"You canker blossom!" 3 Shakespearean Insults


[in-er] /ˈɪn ər/
situated within or farther within; interior:
an inner door.
more intimate, private, or secret:
the inner workings of the organization.
of or relating to the mind or spirit; mental; spiritual:
the inner life.
not obvious; hidden or obscure:
an inner meaning.
Origin of inner
before 900; Middle English; Old English innera, comparative based on the adv. inne within, inside; see inmost, -er4
Related forms
innerly, adverb, adjective
innerness, noun Unabridged
Based on the Random House Dictionary, © Random House, Inc. 2015.
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Examples from the web for inner
  • Non-whites were left with high-rise blocks and private rental units in the inner city, which at the time were less desirable.
  • Each of us has a rich inner mental life, one that seems inaccessible to everyone else.
  • The low inner hedges are sculpted from boxwood, while the perimeter hedge is arborvitae.
  • The damage it could cause our inner-office relationship would be irreconcilable.
  • With tongs, set inner lid on top of jar rim, then the outer ring.
  • The hair follicle consists of two coats-an outer or dermic, and an inner or epidermic.
  • When turning meat, avoid piercing with fork or skewer, which allows the inner juices to escape.
  • Originally the punishment for the violation of a taboo was probably left to an inner, automatic arrangement.
  • When the unnerved scientists gathered the fragments, they noticed that the bone now revealed the inner ear.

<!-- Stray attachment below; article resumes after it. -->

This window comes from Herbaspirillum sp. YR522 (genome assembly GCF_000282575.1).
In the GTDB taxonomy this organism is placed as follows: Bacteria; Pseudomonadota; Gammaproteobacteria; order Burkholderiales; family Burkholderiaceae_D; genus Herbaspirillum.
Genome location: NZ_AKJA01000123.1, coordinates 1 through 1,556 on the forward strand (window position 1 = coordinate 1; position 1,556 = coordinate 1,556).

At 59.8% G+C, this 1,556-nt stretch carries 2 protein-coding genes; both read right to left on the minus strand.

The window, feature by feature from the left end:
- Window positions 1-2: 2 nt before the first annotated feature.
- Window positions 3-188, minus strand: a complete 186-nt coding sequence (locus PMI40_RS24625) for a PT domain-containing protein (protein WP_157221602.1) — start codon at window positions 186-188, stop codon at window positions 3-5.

• The effect is a stunning first notice, a rhythmic horizontal read and then a deep plunge into the painting's inner structure.
British Dictionary definitions for inner


adjective (prenominal)
being or located further inside: an inner room
happening or occurring inside: inner movement
relating to the soul, mind, spirit, etc: inner feelings
more profound or obscure; less apparent: the inner meaning
exclusive or private: inner regions of the party
(chem) (of a compound) having a cyclic structure formed or apparently formed by reaction of one functional group in a molecule with another group in the same molecule: an inner ester
(archery) Also called red
  1. the red innermost ring on a target
  2. a shot which hits this ring
Derived Forms
innerly, adverb
innerness, noun
Collins English Dictionary - Complete & Unabridged 2012 Digital Edition
© William Collins Sons & Co. Ltd. 1979, 1986 © HarperCollins
Publishers 1998, 2000, 2003, 2005, 2006, 2007, 2009, 2012
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Word Origin and History for inner

c.1400, from Old English inra, comp. of inne (adv.) "inside" (see in). Cf. Old High German innaro, German inner. An unusual evolution for a comparative, it has not been used with than since Middle English. Inner tube in the pneumatic tire sense is from 1894. Inner city, in reference to poverty and crime, is attested from 1968.

Online Etymology Dictionary, © 2010 Douglas Harper
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